The Shades of Gray Book You Should be Reading

Between Shades of Gray by Ruta Sepetys

Published:  2011 by Speak (an Imprint of Penguin Group USA)

Source:  Purchased

  It is so unfortunate that this book has been overshadowed by that other book with Shades of Gray in the title.  I admit to not reading the other book (nor do I ever expect to, frankly) but I am aware enough of its subject matter to know that the similarities in titles are the only thing the two books share.  And I know I shouldn’t judge a book without reading it but I am confident in saying that Between Shades of Gray is the far better novel.

Between Shades of Gray is the story of Lina, a young Lithuanian girl who loves to draw and who has been accepted into a prestigious art school.  Unfortunately, the events of World War II arrive at her doorstep and after her father is arrested by the Soviet Army and taken away, Lina, her mother, and younger brother Jonas, are also forced to leave their home and begin a long journey to work/prison camps in Siberia.  Though the conditions both en route and at the camps are horrible, Lina’s family makes every effort to stay together and to stay positive with the hope that they will make contact with their husband and father.  Lina keeps up with her drawing, and through a network in the camp that extended outside of it, she sends her work out in the hopes that it will reach her father.  Her drawings also have other significance, which I will leave for you to discover on your own.

The story itself is difficult to read, but I found it fascinating, as I was not aware of such oppression of Lithuanians, though I can’t say I’m surprised the Soviet Union did it (I’m reading a non-fiction book now about Soviet influence in Eastern Europe after WWII, called Iron Curtain , and they were brutal in every way).  The author also does write very well, and managed to create vivid images with her words that I found pretty despite the bleak story presented.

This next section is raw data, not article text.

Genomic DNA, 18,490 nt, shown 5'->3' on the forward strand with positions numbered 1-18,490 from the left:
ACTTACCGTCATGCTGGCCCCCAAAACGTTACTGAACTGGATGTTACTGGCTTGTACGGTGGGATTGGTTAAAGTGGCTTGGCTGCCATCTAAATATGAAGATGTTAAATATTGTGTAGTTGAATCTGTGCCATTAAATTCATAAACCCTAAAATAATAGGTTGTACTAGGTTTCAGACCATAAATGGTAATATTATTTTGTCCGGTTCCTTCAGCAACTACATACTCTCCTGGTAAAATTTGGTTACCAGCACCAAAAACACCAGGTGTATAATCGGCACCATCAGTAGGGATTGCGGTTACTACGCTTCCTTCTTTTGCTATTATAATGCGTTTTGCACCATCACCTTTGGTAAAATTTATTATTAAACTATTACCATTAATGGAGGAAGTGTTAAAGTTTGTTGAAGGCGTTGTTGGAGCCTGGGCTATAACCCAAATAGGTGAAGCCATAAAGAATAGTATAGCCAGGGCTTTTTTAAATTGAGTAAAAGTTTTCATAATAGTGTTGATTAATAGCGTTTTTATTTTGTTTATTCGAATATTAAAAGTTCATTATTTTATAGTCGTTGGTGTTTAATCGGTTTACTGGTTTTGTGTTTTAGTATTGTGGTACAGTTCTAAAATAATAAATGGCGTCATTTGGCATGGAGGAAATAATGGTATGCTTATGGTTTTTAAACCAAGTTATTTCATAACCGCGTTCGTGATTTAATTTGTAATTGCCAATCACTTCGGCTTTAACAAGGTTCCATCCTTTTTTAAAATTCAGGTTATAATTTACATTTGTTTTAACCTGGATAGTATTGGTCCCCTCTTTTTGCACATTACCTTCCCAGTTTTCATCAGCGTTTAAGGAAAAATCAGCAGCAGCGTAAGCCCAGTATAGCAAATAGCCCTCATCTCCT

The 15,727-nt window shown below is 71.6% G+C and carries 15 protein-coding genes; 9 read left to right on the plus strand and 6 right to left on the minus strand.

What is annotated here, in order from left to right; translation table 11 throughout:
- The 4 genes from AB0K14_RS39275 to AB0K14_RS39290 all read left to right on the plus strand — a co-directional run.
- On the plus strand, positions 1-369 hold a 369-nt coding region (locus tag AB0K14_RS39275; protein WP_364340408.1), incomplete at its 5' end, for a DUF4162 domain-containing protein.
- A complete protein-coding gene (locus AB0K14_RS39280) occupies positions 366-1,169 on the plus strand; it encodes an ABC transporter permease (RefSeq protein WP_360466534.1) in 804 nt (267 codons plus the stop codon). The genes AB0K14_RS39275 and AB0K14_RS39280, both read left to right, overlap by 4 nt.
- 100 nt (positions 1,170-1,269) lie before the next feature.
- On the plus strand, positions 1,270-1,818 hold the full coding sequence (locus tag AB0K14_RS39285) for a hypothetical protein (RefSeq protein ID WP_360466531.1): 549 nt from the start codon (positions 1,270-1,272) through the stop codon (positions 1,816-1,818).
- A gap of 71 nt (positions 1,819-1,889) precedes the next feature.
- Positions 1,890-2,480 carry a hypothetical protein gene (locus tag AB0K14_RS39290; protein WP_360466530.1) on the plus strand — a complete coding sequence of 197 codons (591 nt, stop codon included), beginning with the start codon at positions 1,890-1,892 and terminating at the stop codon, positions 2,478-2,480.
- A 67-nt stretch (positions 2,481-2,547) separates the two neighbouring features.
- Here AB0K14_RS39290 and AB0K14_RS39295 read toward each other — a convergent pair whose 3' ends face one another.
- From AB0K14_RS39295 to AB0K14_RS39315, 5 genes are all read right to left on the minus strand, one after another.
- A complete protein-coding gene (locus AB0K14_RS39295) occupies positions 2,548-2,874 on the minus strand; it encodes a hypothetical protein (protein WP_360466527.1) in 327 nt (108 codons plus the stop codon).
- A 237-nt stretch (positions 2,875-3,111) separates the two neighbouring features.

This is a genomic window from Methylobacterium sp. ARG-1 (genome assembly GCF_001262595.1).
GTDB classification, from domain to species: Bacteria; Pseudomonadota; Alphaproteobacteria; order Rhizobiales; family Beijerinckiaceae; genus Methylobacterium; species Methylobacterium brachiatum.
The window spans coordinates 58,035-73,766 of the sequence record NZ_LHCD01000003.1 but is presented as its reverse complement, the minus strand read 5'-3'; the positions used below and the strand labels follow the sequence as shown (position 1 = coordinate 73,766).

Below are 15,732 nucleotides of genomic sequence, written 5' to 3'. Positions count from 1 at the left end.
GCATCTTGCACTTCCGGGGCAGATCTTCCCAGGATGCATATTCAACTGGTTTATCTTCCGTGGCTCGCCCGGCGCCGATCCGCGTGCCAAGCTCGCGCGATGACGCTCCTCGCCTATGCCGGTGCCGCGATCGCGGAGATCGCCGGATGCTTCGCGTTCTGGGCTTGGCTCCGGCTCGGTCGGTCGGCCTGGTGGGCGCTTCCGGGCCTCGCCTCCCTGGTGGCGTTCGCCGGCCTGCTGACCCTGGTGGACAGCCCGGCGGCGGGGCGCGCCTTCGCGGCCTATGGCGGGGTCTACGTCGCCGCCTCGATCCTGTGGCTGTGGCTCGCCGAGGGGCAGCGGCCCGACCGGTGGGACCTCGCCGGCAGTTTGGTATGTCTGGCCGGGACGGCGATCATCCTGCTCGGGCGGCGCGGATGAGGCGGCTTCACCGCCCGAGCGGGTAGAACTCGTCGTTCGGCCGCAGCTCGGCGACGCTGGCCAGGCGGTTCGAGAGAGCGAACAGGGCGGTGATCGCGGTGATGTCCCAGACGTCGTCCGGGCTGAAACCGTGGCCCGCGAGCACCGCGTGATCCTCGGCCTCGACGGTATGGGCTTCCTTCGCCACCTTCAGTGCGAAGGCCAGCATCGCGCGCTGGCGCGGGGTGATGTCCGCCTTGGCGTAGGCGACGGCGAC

I can’t and won’t tell you not to read that other Shades of Gray book, but you should also make a point of reading this one.

Highly recommended.

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9 Responses to The Shades of Gray Book You Should be Reading

  1. Kats says:

    And what about “Shades of Grey” by Jasper Fforde? That’s been on my TBR for a long, long time!!

    • bibliosue says:

      Oh yes! Thanks for the reminder, Kats, it’s on my TBR as well – in fact I think I have the audiobook — so many books, so little time 🙂

  2. Isi says:

    I’ve read both Shades of gray, hehe, and you are right: they can’t be more different from each other.
    I liked the story very much, I haven’t read much about the Soviet Union before and I leant a lot with this novel. I also liked so much Lina, the main character. It’s a great book.

    PD: in Spain the titles are different: this one by R. Sepetys is titled “tones of gray”, so in my mind I don’t have any conffusion with the titles! And I love your cover much more than the Spanish one. It’s beautiful!

  3. Isi says:

    Oh yes, the titles say a lot in your mind!
    For example: The name of the wind (Patrick Rothfuss) and The shadow of the wind (Carlos Ruiz Zafón), are very similar and I can never say the right title I’m talking about. In addition, in Spanish “wind” and “shadow” have similar words: “nombre” and “sombra”, so the confussion gets higher!
    It’s curious.

  4. zibilee says:

    This is a book that I have had for the longest time, and still have not read. I think part of the reason is that I am somewhat burnt out on WWII literature, but it sounds like this one takes a very different angle and subject, so I should probably stop stalling and read this one already!! Very clear and heartfelt review. I also will be ignoring the other 50 Shades book!

    • bibliosue says:

      I have this bizarre fascination with WWII literature, zibilee, even though most of it is bleak and depressing. This one has bleak and depressing moments too, don’t get me wrong, but like I mentioned the writing is quite nice and I am glad to have learned about this part of the tragedy of the war.

  5. Melissa Mc says:

    Loved this book!!! Haven’t read the other…but this one was worth every page.

  6. Ooh, I’m really interested in Lithuania and would love to read this. Lithuania has a really interesting history, I think. And Vilnius us one of the most charming cities I have ever visited!

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